The calculations in central tendency showed that condition 1 (given cues) had a higher rate of word recall than condition 2 (without cues). This is shown through the difference in mean, 2.82 (condition 1 was higher). The calculations of standard deviation showed that condition 1 was higher than condition 2, the difference being 0.6 (condition 1 was higher). This shows that condition 1 had a more broad set of data than condition 2, although, this may have been affected by outliers. Hence it is evident that the research hypothesis is supported. For the data collected for central tendency showed that those who were given prompts had a higher memory recall than those who were not given prompts.


The hypothesis stated that participants who were given cues to assist in memory recall would be able to recall more words than those who did not.

The results supported this with the mean (difference of 2.82), in condition 1was higher than condition 2. Hence, supporting the overall retrieval failure theory, as the results showed that those who acquired the same environmental cues, of when the words were shown, were able to recall a higher number.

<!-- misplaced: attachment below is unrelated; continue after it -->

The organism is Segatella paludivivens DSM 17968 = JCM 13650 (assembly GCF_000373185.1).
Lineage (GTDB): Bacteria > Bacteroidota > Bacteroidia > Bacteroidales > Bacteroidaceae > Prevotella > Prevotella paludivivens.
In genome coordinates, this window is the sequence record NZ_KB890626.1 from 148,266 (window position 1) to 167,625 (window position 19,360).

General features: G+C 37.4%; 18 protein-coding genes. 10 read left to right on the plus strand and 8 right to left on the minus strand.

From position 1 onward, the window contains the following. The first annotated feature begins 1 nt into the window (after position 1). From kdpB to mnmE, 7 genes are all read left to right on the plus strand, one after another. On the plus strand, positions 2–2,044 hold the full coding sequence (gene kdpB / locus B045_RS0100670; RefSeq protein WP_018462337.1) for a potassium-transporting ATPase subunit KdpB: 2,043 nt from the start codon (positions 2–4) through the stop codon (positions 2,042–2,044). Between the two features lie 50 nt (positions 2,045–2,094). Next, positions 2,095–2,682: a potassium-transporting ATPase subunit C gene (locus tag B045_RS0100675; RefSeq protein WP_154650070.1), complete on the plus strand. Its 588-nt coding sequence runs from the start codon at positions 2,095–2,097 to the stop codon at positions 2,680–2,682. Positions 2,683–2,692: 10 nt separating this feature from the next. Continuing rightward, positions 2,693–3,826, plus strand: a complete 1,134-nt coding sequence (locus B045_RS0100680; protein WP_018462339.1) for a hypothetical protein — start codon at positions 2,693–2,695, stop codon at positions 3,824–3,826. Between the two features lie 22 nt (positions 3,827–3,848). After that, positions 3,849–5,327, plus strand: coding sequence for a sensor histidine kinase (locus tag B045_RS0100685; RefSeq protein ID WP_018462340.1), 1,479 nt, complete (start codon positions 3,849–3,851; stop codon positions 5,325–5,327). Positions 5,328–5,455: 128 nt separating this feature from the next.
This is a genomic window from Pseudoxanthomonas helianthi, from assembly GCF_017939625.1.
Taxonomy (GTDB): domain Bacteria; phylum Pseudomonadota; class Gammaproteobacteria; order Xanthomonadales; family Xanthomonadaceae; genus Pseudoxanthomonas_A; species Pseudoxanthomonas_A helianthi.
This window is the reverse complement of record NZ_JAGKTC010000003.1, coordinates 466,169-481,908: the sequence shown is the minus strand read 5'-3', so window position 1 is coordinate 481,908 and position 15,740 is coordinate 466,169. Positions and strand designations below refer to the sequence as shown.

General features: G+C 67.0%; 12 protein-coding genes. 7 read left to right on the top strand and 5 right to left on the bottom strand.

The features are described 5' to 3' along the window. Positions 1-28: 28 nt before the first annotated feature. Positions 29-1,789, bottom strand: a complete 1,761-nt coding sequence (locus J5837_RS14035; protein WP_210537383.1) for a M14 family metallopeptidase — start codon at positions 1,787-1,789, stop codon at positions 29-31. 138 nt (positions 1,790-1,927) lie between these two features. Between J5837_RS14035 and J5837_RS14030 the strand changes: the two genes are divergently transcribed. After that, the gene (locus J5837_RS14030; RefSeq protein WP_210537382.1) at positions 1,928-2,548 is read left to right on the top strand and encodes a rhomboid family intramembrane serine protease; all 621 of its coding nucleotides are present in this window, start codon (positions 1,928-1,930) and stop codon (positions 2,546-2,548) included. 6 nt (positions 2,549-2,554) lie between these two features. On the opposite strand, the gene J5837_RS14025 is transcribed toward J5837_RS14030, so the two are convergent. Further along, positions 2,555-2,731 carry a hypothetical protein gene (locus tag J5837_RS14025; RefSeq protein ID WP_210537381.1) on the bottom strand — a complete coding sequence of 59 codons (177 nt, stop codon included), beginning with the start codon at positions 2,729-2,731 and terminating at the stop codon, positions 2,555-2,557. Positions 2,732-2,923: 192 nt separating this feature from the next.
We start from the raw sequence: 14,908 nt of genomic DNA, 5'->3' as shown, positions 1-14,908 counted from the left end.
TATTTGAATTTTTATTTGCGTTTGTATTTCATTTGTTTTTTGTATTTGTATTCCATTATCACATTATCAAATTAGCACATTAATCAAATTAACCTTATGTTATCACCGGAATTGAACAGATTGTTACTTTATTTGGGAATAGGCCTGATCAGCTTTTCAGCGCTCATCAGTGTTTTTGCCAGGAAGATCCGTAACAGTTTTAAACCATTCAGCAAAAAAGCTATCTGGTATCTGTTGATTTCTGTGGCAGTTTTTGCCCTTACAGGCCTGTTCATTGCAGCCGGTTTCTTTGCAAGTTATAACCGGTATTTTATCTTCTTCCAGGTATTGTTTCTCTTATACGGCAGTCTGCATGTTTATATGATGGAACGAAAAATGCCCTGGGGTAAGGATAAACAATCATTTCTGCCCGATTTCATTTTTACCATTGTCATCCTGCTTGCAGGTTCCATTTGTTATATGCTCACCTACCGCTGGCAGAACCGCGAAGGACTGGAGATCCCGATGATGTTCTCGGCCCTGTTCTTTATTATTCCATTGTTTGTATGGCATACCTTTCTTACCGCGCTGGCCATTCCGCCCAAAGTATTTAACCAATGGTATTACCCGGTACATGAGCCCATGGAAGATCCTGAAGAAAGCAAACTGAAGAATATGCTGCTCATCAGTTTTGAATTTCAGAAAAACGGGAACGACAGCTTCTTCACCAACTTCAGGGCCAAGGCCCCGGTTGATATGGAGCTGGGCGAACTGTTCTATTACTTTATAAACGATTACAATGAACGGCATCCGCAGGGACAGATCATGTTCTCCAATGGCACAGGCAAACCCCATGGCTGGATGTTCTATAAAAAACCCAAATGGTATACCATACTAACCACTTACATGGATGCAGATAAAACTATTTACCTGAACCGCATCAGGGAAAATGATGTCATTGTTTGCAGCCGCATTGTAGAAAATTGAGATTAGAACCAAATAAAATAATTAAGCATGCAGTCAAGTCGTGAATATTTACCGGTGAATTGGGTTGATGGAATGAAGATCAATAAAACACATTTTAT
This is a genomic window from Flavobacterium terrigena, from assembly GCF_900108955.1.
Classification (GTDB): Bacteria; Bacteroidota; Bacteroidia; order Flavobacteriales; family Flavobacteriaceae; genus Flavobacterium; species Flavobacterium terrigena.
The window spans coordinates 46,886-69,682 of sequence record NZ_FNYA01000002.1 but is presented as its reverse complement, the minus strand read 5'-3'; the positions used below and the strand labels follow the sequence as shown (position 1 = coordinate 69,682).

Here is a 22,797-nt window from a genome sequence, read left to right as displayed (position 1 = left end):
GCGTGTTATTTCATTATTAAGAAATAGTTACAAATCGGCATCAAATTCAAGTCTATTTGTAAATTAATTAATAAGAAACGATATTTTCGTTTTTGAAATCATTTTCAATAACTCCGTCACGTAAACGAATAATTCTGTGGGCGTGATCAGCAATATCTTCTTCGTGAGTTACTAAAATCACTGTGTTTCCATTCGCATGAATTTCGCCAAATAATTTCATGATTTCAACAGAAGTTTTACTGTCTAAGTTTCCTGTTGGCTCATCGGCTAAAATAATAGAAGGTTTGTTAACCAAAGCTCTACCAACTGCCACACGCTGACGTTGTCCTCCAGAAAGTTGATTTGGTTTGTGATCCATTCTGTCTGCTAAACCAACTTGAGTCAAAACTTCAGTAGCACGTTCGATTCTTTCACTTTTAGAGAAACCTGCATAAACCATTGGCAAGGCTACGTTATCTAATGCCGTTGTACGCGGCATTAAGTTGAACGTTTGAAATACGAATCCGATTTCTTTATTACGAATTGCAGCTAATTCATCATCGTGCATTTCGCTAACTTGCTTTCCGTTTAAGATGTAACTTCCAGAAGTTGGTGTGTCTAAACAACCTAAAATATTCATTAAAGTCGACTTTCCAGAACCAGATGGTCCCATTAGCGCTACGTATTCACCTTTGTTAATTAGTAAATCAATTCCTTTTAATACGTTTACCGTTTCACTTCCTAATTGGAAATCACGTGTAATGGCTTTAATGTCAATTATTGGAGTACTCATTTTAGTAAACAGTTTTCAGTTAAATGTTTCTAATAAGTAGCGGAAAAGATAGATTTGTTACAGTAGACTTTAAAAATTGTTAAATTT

Due to the fact that there were inconsistencies between the two conditions in relation to the participants who wore glasses and those who should have worn glasses, it can been concluded that the data is significant however, factors that may have influenced the data cannot be accounted for.

In reference to the original study it was found that those who were given cues in order to facilitate their word memorisation were able to recollect and produce the words in a more accurate manner when compared to those who were not given the same cues. Hence, the results of the original investigation fully support and validate the hypothesis as well as the results that were found.

The design, independent samples, was used to carry out the following investigation. Although this design is in need of more people who are willing to participate in the study, this strategy eradicates order effects, which may include practice, fatigue, and boredom when by the time that the participants were faced with the second condition. Hence, being the most reasonable design to choose.